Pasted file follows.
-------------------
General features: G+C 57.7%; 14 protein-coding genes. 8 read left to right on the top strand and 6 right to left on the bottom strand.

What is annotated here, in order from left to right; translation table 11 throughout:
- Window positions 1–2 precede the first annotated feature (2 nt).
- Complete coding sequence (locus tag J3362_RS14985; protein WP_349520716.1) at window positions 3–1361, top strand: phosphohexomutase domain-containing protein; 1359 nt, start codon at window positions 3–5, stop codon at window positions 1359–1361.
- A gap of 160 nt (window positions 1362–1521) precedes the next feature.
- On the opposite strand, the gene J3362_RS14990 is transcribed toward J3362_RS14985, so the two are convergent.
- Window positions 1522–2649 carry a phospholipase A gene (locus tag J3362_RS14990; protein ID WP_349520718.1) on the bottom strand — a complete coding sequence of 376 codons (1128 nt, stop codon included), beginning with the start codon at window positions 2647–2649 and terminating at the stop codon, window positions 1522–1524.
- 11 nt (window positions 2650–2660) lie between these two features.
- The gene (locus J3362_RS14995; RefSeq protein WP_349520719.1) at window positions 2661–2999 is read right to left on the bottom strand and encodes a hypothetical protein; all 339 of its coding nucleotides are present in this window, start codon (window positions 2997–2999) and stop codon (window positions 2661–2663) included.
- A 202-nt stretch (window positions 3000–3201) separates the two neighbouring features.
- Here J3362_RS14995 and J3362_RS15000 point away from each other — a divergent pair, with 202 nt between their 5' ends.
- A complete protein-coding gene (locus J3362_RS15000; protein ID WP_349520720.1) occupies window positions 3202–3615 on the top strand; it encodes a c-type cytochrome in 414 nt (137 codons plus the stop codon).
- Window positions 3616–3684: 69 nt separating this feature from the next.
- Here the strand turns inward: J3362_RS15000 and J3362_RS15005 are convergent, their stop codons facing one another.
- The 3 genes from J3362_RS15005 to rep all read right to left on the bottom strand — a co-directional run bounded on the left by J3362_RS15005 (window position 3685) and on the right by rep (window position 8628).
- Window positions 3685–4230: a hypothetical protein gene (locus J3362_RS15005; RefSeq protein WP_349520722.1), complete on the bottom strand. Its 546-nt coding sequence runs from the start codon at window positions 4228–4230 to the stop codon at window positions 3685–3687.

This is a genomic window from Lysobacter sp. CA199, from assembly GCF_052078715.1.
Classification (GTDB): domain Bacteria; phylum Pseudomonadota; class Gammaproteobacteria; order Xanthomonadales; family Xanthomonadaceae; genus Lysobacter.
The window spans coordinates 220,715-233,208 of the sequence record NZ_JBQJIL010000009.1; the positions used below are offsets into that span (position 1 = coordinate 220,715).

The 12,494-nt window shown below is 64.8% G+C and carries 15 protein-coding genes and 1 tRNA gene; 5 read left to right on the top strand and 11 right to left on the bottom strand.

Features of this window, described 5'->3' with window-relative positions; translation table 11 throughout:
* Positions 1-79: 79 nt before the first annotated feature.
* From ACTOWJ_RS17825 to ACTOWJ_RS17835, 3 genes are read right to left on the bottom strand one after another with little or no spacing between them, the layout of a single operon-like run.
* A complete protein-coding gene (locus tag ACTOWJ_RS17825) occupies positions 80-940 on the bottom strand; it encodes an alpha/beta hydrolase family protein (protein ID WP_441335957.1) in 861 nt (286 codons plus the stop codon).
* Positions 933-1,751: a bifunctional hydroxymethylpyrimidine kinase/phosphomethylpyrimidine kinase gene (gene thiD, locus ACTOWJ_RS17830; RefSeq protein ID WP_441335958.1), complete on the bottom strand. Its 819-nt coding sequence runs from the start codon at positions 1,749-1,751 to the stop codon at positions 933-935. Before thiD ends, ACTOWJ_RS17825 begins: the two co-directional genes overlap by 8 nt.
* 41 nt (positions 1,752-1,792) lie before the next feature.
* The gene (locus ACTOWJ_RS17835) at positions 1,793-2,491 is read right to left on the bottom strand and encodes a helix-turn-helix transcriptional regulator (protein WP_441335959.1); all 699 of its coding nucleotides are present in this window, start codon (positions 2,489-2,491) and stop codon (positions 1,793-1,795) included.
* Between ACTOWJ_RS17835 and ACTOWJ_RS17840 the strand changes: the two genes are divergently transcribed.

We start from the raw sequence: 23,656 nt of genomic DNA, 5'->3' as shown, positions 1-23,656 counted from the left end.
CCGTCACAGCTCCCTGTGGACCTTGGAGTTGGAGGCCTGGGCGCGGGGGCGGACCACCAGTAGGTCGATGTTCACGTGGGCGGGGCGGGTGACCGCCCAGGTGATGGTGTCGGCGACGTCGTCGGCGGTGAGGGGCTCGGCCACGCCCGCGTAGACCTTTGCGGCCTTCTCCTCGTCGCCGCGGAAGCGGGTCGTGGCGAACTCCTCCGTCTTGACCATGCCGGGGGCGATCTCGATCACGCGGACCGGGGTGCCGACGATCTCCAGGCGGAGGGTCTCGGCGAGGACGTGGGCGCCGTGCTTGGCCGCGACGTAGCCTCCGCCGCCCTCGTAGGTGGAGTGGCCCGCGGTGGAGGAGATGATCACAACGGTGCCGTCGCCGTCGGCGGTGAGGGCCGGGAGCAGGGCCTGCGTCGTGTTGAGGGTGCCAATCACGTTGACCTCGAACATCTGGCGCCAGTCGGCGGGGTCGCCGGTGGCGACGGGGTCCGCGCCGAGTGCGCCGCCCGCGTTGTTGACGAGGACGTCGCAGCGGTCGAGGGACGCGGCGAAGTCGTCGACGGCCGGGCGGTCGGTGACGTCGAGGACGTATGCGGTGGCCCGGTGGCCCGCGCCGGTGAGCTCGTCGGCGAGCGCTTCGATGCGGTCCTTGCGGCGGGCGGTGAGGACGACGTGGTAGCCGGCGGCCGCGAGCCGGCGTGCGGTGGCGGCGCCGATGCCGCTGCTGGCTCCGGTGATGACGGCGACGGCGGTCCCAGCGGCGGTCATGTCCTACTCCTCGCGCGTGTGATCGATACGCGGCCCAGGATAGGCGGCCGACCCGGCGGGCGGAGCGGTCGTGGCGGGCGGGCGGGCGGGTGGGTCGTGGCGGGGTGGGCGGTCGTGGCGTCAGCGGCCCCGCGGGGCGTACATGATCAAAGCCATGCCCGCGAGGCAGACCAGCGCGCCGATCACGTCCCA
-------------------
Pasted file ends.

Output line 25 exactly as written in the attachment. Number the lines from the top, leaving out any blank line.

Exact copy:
* Positions 933-1,751: a bifunctional hydroxymethylpyrimidine kinase/phosphomethylpyrimidine kinase gene (gene thiD, locus ACTOWJ_RS17830; RefSeq protein ID WP_441335958.1), complete on the bottom strand. Its 819-nt coding sequence runs from the start codon at positions 1,749-1,751 to the stop codon at positions 933-935. Before thiD ends, ACTOWJ_RS17825 begins: the two co-directional genes overlap by 8 nt.